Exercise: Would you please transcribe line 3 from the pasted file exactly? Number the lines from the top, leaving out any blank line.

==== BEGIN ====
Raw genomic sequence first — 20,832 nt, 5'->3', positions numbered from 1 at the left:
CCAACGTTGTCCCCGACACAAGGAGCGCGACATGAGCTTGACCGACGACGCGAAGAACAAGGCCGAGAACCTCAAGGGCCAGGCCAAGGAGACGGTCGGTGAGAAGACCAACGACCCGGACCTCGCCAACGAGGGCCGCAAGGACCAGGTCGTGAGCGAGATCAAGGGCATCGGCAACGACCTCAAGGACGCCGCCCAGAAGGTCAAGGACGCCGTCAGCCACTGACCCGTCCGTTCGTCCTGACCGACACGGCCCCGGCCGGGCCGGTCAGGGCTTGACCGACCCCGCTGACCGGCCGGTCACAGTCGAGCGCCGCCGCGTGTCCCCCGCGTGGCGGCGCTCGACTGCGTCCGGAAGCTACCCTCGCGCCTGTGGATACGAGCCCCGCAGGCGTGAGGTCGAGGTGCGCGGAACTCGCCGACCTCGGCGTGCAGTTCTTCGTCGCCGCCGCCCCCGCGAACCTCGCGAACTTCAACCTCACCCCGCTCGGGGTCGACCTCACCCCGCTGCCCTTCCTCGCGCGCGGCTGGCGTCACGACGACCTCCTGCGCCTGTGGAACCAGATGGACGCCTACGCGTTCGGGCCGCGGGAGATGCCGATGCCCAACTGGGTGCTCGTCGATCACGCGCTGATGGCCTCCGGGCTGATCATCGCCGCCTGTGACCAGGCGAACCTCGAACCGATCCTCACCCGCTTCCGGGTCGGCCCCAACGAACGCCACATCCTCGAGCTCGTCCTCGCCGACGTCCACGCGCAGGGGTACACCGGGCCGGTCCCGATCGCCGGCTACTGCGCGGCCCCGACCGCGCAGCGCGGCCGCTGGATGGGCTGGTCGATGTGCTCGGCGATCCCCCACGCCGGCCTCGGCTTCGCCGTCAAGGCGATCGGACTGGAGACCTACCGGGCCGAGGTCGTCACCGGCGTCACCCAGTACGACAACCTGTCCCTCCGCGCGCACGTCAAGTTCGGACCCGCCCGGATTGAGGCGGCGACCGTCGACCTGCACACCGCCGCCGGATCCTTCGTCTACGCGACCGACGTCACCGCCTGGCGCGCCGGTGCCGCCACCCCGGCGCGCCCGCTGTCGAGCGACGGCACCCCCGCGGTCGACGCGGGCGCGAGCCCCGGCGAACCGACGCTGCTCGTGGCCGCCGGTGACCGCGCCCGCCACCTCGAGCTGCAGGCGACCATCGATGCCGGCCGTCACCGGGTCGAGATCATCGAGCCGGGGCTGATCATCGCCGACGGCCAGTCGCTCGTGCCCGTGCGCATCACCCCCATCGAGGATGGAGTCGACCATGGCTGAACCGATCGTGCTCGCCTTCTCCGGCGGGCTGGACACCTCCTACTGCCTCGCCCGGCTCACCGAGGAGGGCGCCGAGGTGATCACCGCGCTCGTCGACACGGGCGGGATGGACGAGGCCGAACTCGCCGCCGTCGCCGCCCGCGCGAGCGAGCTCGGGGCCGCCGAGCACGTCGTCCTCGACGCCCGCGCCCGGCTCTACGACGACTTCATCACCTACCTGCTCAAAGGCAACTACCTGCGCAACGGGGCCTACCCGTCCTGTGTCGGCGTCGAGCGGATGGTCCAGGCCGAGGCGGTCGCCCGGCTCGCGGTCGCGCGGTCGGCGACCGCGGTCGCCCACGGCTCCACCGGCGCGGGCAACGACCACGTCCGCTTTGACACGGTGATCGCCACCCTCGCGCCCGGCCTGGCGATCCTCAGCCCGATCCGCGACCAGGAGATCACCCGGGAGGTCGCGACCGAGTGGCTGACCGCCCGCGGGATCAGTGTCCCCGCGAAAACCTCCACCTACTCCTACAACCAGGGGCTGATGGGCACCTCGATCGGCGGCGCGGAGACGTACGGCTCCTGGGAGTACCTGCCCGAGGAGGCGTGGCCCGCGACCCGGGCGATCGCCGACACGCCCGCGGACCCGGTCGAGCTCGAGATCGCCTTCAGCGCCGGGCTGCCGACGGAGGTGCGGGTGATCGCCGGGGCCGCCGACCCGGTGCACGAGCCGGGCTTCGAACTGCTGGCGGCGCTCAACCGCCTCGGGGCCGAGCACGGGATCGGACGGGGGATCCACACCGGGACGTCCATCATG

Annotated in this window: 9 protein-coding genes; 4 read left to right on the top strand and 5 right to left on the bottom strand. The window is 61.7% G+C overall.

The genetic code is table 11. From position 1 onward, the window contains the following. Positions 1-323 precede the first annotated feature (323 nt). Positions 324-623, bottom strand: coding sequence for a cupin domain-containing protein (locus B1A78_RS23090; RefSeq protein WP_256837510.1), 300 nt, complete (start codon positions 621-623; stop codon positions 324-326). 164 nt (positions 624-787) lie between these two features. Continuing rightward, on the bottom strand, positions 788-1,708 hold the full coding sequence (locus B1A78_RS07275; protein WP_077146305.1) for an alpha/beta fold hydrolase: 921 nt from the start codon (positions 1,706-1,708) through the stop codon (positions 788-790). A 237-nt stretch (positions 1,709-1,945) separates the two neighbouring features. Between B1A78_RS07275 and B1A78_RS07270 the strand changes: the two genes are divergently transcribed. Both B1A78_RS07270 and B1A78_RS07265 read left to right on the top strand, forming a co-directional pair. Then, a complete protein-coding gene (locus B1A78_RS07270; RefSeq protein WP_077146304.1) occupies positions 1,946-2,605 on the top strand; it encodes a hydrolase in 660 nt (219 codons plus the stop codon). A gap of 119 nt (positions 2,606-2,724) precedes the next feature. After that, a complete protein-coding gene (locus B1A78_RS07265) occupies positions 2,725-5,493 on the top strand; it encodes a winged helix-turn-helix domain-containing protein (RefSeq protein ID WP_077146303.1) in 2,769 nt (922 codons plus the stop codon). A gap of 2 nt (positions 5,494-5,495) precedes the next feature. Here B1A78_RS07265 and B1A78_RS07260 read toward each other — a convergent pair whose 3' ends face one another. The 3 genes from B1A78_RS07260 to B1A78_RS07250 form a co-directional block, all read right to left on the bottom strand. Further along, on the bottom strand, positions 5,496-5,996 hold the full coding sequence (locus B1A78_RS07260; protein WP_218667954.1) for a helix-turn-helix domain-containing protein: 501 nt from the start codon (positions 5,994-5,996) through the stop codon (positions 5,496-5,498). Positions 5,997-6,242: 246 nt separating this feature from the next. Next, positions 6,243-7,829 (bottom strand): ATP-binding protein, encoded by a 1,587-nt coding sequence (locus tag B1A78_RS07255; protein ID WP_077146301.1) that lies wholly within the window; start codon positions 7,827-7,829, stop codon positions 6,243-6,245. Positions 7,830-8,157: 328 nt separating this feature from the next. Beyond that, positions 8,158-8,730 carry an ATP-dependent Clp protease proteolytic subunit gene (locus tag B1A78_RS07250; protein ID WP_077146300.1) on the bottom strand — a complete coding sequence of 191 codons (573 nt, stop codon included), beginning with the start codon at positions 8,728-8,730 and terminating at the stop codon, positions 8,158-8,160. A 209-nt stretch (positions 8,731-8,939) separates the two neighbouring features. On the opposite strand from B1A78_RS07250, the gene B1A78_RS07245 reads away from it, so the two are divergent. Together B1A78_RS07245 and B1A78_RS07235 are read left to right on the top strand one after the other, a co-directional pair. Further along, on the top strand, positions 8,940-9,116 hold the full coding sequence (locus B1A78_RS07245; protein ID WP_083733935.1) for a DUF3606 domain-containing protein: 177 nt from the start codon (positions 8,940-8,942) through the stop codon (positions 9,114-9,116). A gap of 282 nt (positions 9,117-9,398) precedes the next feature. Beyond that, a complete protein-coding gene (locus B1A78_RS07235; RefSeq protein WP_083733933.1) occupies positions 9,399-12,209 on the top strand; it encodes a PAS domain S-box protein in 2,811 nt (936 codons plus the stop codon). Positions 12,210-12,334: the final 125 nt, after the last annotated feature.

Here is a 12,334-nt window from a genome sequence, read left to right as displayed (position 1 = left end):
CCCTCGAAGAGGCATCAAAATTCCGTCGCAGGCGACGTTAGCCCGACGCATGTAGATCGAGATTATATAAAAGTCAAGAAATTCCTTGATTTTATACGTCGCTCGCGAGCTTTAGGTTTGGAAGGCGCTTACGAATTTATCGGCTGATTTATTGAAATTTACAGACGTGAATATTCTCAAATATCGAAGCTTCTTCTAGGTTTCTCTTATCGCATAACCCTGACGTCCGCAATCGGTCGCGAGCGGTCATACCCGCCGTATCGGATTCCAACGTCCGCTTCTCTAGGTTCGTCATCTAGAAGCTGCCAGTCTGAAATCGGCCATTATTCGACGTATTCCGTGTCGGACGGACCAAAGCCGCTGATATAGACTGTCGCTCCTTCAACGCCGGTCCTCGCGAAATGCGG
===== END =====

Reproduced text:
Annotated in this window: 9 protein-coding genes; 4 read left to right on the top strand and 5 right to left on the bottom strand. The window is 61.7% G+C overall.